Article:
Death by Orchestra are becoming legendary and are represented by 'For You No Tomorrow'. I love the way the orchestra arrangements are juxtaposed by grinding distorted riffing guitars. The vocals are raucous but it works as a sample of some of this inventive artist's work.

Talanas are represented by 'Antiphon' and the vocalist is a real turn off for me with caustic death metal growls, sounding like he gargles gravel for breakfast. Once again I was thankful when this ended. The breakneck speed riffs are brutal but all is ruined by those maniacal death growls which are never welcome in my opinion when there is no let up from the constant argh! sound. This is also an evil sounding track, very nasty vocals and extreme Gothica lyrics; therefore not for me, though the thrash riffs are great.

Matt Stevens' '8.19' is next and I have always been enamoured by his easy listening style. It is a fine instrumental but rather repetitive. Nothing wrong with it though and it is worth a listen.

Sean Filkins' 'The English Eccentric' is a terrific song with polyrhythmic patterns and some great keyboard work. The vocals are well performed with an original style and are easy to hear. Thankfully it is the second longest song here and never falters in its driving rhythmic beauty. The instrumentation is deftly handled and it is great the way the tempo changes and progresses. The storyteller vocals are folky in style and compliment the music. A very ambient keyboard vibe is present and sudden outbursts of guitar and spatterings of percussion. The lead break with wah-wah pedal is terrific making this a definitive highlight of the sampler.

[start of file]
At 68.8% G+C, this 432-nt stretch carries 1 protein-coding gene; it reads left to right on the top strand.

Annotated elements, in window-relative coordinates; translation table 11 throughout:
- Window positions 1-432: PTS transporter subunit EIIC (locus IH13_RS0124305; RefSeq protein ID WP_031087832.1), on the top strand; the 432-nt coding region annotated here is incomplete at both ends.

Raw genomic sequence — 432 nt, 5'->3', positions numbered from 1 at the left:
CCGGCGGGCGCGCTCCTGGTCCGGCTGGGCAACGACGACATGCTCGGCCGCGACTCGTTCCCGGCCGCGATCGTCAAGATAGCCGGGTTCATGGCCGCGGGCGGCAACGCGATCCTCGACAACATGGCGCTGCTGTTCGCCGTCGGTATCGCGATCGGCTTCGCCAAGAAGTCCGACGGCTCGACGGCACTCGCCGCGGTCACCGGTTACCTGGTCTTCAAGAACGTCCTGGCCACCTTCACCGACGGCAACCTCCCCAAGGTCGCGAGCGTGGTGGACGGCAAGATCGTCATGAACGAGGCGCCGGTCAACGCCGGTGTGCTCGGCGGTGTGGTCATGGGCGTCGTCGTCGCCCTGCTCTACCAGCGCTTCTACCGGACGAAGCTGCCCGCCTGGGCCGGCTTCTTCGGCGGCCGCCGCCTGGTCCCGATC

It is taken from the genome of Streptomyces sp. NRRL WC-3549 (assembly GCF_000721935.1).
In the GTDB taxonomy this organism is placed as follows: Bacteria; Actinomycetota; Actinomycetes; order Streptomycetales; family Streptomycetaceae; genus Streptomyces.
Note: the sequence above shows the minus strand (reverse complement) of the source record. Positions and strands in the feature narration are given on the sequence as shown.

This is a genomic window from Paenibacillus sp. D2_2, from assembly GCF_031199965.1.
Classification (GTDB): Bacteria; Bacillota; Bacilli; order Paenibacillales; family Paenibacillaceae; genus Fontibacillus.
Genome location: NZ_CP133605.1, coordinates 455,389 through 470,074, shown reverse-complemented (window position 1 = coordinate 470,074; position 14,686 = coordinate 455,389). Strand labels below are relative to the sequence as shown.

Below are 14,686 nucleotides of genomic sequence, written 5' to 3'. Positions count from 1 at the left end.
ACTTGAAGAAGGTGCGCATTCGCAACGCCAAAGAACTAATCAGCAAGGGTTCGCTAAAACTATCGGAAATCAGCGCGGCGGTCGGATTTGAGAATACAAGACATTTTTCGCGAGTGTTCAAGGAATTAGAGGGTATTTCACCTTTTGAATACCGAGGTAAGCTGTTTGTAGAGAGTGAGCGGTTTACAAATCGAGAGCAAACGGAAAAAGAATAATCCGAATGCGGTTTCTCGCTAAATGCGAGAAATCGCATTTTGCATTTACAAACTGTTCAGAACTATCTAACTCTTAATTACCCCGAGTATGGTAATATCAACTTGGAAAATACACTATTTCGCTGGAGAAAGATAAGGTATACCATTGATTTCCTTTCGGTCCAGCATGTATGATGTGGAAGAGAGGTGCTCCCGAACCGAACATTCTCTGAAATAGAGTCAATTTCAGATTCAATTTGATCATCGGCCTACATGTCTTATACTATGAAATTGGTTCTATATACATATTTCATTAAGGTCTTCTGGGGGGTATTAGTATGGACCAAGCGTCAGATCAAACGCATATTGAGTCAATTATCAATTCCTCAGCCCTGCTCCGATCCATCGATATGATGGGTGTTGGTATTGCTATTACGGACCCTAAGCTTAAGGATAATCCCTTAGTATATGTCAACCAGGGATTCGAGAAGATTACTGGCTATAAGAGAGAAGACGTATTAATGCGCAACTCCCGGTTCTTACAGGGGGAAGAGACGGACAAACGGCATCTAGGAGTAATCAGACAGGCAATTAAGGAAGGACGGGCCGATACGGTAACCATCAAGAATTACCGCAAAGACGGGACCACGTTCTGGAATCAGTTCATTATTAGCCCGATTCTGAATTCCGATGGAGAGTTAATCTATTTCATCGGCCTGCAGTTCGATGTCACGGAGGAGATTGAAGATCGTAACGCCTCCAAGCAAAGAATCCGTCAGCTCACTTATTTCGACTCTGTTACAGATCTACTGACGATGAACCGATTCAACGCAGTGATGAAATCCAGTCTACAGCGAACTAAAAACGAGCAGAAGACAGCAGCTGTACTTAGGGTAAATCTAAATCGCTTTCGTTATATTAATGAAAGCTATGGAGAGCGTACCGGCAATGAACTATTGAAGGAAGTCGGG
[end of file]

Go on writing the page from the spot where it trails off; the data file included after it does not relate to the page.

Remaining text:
The Curator follows with 'The Leaves Come Down', a very short song. The vocals are mixed to the front and there is beatific piano motif. It almost feels like cabaret for a while, a solo artist tinkling away the ivories with reflective vocals. The violin is peaceful and a definite enhancement, but it is all too sparse and sombre for its own good.

BunChakeze's 'Whose Dream?' ends the compilation in style, a band that impressed with their debut and certainly is a highlight here with their title track from the album. 'Whose Dream' is acoustic beauty, with a nice gentle vocal delivery. Lyrics are reflective; 'you're running on seas preparing to go whose dream are you dreaming,' you know it sounds like the vocal style of Pink Floyd's 'Pigs on the Wing' at least the melody, but better vocal style than Roger Waters from Joey Lugassy. The ambience of sustained key pads and wind howling effects are terrific... 'screaming and shouting outside they're wild... pitching their tents just like a child...' the lyrics are part of the emotive vibe and then the soaring guitars of Colin Tench take it to another level. A satisfactory track for certain but I already have this on the actual album.

So ends this poor sampler. The one or two excellent tracks are hampered by a sea of mediocrity. Many of these artists I would never return to as this sample of their work did nothing for me. Samplers should at least include some accessible tracks with excellent variation but this is very disappointing indeed and one of the worst samplers from the magazine.

AtomicCrimsonRush | 2/5 |